Charlie Massry


December 22, 2013

I built this blog to showcase problems, solutions and thoughts about web development, web design and technology. That being said I did run into a number of problems and their solutions while actually building this site.

In my attempts to make this site as responsive as possible I ran into a few problems, such as the browser caching the webpage dependencies, the scroll effect for the blog posts not being responsive, and having a side navigation turn into a top navigation bar on smaller devices.

I also ran into some problems on the back end such as setting up my virtual private server for hosting, converting my SQLite database to a MySQL database for production, and finally running the website using Nginx.

Rails 4 implemented turbolinks.js by default, which is good if you don’t have any differences in CSS or Javascript throughout your website. I ran into this problem because my front page style is drastically different from the rest of my pages and didn’t realize it at first because Google Chrome automatically didn’t cache the dependencies. Once I tested it on multiple browsers I realized something was afoot. I then figured out that it was turbolinks.js and read the documentation which is a simple HTML attribute, “data-no-turbolink,” in any ancestor element of that particular link.

The scroll effect was not designed for full page usage, so I had to change the height of the list. I then discovered that the CSS property height default is set to the document height and not the window height. This means that to make the height of the document the height of the window you need to use Javascript. Using jQuery makes this much easier to do, but I had to get the height of the window which was converted to both a string and a float and needed to be an integer. Once I did this everything fell into place.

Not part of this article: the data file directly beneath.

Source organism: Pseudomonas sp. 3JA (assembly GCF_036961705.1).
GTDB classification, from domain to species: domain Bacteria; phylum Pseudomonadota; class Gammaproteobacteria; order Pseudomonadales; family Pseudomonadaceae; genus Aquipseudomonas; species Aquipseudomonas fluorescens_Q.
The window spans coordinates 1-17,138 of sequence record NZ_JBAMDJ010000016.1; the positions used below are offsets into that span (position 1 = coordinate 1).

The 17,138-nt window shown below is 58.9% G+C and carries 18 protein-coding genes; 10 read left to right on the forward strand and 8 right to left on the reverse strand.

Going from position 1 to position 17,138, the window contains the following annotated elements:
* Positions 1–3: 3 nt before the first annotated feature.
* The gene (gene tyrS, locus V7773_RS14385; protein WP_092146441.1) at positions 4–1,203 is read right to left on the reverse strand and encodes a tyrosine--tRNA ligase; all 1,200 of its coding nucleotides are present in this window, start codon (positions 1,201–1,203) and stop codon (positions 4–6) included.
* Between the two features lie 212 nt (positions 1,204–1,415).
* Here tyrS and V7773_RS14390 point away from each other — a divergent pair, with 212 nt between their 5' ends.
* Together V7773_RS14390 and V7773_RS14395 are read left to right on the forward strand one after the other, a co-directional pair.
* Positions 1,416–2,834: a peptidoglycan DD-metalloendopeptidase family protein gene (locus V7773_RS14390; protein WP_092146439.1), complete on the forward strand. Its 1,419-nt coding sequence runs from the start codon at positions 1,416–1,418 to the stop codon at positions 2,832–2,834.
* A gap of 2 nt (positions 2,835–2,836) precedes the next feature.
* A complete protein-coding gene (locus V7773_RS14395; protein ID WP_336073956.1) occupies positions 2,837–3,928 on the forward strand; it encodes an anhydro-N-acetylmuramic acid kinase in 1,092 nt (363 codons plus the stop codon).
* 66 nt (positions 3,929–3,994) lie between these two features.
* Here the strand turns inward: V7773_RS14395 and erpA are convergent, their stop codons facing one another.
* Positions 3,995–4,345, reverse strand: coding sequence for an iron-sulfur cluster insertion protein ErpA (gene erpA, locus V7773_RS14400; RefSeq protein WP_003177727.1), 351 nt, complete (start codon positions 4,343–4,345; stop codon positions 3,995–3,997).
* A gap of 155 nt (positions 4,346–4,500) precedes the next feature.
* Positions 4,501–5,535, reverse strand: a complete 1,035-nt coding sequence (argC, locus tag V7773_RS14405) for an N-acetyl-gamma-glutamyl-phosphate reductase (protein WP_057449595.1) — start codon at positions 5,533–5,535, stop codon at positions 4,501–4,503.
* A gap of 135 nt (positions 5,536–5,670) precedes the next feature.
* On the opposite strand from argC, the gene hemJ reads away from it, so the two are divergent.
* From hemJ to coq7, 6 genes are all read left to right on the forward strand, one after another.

When I originally designed the site I wanted a side navigation panel that spanned the length of the window, however I realized that this practice did not lend itself to responsive web design which is necessary in this day in age. I figured the easiest way to do this was to use Bootstrap, specifically a horizontal navigation. This didn’t work when I tried to make my own side navigation panel and then switch to the Bootstrap navigation bar for smaller screens. What I ended up doing was changing the Bootstrap navigation bar to the side navigation panel that I wanted, which worked except the links were still in the original top navigation bar position. This was fixed with a simple jQuery class change and some CSS modification.

Once I was done with these issues I then moved on to launching this website for production. This proved more difficult than I thought. I set up a virtual private server with Digital Ocean, and installed all the necessary dependencies until it came time to set up a proxy server and decided to go with Nginx with Passenger. My virtual private server wouldn’t let me set it up at first because there was not enough memory, and I needed to create a swapfile, which is to use hard drive space as RAM. This didn’t work as the commands I gave my swapfile to change the priority proved useless. I gave up for the day and checked back the next and it just worked without even a swapfile.

MySQL is a very powerful database system that I wanted to use for the database for this site. For Ruby on Rails, the gem is called mysql2, however the documentation is not ideal as it doesn’t say how to set up for production. The problem I had was within the database.yml file options. I looked around for the answer and couldn’t find one until I consulted the Agile Web Development with Rails 4, which gave very detailed information on how to setup MySQL for production while still using SQLite for developing and specifically how to edit the database.yml file.

My last issue was with Nginx and how to set up the domain name, specifically how to make it run on port 80 while the Nginx was running on port 80, with a cryptic warning that further configuration was required. Once I figured out what the issue was, it was simply a matter of closing Nginx and starting passenger on port 80 as Nginx was already configured.

In a future update I would like to rewrite the CSS in SASS as I haven’t discovered it until after this site was launched and so far, it looks very organized and intuitive. Stay tuned…